Jul
2010
An Amphibian Conservation Victory for EDGE
New Zealand

The government abandons plans to mine 7,000 hectares of land that is habitat for two top priority EDGE amphibians: Archey’s frog and Hochstetter’s frog (right) following public pressure.

More weird amphibians >

Jun
2010
Salamander Conservation Strategy Workshop in China
Oct
2009
Launch of the Last Survivors Project
Dominican Republic

A three-year conservation project for the Hispaniolan solenodon and Hispaniolan hutia (left) received support from the Darwin Initiative.

The project is co-ordinated by EDGE and the Durrell Wildlife Conservation Trust.

The Last Survivors Project >

Jun
2009
The President of Liberia visits Sapo National Park
Liberia

Her Excellency Madam Ellen Johnson Sirleaf was reportedly excited by the wild pygmy hippo photos taken in 2008, so she paid a visit to Sapo National Park and met rangers like our Fellow John Konie, calling on the people of Liberia to protect their animals and forests.

Find out more about the pygmy hippo >

Dec
2008
"Animals at the EDGE" Book is Published
London

A great educational resource for the EDGE Programme and some of the key species that we are trying to save from extinction. The exciting stories are accompanied by amazing photography, so whether you are seven or seventy you can join the scientists on their adventures around the world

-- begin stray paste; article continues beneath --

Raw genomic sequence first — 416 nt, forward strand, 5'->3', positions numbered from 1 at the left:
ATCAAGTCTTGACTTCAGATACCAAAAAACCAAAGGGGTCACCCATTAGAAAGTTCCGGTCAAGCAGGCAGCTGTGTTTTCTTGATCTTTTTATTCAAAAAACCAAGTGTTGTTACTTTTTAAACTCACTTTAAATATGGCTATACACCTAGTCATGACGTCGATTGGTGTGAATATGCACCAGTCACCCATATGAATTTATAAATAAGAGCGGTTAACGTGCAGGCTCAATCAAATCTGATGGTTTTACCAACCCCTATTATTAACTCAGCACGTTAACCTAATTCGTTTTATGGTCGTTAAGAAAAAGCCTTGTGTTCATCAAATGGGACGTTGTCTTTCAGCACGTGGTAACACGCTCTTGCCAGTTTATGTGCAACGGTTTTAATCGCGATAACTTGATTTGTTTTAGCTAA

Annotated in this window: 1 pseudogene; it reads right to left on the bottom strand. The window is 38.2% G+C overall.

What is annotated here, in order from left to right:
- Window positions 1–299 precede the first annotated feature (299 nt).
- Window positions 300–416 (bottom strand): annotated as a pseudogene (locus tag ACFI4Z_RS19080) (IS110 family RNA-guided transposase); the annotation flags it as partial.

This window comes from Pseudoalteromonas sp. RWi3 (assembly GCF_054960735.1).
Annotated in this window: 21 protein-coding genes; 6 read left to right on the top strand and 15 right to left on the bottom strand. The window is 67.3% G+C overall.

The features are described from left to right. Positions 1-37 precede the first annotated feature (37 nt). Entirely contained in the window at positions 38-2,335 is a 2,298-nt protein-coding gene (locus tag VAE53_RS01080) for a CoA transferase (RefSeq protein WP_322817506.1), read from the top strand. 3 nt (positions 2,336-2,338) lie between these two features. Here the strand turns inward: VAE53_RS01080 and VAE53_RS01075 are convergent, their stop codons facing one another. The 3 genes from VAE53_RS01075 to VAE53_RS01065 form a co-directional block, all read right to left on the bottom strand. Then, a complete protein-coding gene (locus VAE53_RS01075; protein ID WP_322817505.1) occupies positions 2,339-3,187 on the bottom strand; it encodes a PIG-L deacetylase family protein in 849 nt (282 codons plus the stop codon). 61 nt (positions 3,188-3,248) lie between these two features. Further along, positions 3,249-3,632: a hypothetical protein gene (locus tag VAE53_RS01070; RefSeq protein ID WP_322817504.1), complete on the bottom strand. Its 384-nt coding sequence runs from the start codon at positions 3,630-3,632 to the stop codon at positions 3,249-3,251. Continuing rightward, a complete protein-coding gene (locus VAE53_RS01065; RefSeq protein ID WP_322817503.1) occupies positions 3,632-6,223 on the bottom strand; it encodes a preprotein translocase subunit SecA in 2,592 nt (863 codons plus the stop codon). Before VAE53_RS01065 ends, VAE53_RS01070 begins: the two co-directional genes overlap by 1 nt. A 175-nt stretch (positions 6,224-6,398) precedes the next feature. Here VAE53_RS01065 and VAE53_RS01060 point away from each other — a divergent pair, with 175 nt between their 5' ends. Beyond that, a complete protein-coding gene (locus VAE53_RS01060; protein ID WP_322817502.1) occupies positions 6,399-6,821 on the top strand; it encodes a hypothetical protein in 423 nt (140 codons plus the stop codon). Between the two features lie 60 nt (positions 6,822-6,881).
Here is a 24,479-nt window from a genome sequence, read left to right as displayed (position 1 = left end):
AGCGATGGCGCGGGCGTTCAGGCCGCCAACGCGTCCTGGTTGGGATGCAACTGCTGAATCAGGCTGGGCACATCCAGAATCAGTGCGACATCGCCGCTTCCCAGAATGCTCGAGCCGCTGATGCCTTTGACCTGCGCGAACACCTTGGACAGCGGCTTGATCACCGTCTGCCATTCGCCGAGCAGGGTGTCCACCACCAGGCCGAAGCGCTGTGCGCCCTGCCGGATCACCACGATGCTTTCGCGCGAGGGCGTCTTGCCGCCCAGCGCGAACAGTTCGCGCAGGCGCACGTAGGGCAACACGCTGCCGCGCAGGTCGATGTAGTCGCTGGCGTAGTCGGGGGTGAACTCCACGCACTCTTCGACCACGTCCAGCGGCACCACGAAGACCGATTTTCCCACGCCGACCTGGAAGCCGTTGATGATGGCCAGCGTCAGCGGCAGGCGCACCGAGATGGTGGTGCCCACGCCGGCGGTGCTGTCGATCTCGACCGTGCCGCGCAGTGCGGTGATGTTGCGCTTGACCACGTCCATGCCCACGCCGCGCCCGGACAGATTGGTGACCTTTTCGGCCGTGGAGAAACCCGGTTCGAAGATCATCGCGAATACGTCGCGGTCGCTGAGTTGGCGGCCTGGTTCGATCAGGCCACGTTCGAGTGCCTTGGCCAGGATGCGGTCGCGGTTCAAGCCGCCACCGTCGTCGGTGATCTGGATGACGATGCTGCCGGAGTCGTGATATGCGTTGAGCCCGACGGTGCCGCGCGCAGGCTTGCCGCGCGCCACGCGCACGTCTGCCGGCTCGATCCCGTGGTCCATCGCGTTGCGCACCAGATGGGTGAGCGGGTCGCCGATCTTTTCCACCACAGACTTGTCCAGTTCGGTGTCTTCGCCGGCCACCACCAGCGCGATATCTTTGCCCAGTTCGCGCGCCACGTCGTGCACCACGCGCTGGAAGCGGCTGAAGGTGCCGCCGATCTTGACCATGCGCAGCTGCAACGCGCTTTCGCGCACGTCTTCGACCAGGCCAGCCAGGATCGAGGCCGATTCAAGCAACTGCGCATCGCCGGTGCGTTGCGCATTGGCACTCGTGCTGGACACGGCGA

Buy a copy and help contribute to our conservation work >

Mar
2008
Wild Pygmy Hippos Seen for the First Time in Liberia
Liberia

EDGE Fellow John Konie and a team from ZSL made the first photographic records of wild pygmy hippos from Liberia, and the second ever footage filmed globally.

Jan
2008
EDGE Amphibians is Launched

Archey's frog - the number one amphibian ambassador for EDGE

Dec
2007
Woodlark Island Cuscus is Saved From Extinction
Woodlark Island

After a huge public response to an online campaign sparked by an EDGE blog, the Malaysian company Vitroplant abandoned its plans to convert the island to oil palm plantations, successfully saving the habitat of local populations of the woodlark cuscus.

Read about other species of cuscus >

Jul
2007
Attenborough's Long-Beaked Echidna Proved to Exist
Papua New Guinea

Scientists from ZSL undertook initial survey work and they found physical signs that confirmed the presence of the elusive echidna.

One of its closest relatives is the eastern long-beaked echidna (left) also endemic to Papua New Guinea.

May
2007
Rediscovery of the Hispaniolan Solenodon in Haiti
Jan
2007
The EDGE of Existence Programme is Launched
London

EDGE is the first global-scale programme specifically developed to conserve the world’s most evolutionarily distinct and globally endangered (EDGE) animals, which have few close relatives and are uniquely irreplaceable in the web of life.

The first mammals list is released and our first EDGE Fellow, Uuganbadrakh Oyunkhishig from Mongolia, is appointed to study the jerboa (left).

Find out more about EDGE >